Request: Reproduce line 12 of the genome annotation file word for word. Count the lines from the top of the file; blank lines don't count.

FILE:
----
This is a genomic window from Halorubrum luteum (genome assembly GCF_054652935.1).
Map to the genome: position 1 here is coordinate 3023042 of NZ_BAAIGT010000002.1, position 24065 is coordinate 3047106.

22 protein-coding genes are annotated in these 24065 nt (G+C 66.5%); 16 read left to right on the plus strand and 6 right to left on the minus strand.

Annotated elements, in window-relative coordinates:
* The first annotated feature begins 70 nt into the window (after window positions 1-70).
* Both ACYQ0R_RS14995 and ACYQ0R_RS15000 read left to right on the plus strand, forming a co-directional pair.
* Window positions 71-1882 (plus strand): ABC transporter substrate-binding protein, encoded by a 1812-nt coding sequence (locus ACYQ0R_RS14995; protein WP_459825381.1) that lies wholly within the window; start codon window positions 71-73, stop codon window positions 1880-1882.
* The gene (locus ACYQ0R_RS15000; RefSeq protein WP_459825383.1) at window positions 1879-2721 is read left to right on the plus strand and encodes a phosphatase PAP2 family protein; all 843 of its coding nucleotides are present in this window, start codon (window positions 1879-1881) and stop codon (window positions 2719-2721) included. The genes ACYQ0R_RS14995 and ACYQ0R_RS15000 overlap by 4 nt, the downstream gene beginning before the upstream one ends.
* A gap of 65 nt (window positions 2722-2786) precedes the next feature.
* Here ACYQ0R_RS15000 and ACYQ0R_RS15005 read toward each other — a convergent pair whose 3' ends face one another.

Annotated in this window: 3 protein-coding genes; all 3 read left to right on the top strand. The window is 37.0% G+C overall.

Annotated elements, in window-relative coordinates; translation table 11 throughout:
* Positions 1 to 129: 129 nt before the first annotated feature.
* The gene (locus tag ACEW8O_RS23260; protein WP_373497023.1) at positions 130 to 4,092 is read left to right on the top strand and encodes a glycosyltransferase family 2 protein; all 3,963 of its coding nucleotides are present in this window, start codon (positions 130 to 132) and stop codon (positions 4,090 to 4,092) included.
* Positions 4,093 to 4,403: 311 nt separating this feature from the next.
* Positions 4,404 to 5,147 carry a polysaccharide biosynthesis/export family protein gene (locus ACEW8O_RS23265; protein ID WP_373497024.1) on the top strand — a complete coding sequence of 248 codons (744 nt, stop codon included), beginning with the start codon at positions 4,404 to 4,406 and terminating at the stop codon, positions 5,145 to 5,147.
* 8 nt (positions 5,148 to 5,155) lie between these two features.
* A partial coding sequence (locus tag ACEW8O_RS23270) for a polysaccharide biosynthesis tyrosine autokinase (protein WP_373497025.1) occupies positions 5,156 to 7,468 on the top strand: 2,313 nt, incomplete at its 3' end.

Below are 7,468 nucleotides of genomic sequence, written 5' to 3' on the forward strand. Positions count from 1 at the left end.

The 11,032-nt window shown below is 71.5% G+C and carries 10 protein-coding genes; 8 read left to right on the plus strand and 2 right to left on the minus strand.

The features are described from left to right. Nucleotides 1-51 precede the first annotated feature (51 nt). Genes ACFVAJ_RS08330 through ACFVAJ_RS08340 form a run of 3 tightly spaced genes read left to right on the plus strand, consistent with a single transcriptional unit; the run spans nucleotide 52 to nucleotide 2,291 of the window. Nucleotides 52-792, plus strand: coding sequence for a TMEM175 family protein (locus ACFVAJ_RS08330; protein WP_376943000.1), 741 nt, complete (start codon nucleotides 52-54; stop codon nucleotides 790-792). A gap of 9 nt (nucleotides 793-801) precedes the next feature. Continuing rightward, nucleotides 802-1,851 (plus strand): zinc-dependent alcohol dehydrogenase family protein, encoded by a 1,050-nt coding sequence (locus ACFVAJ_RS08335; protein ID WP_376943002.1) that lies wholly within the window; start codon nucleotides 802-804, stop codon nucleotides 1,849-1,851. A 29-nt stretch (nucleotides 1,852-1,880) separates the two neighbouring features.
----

Annotated elements, in window-relative coordinates; translation table 11 throughout: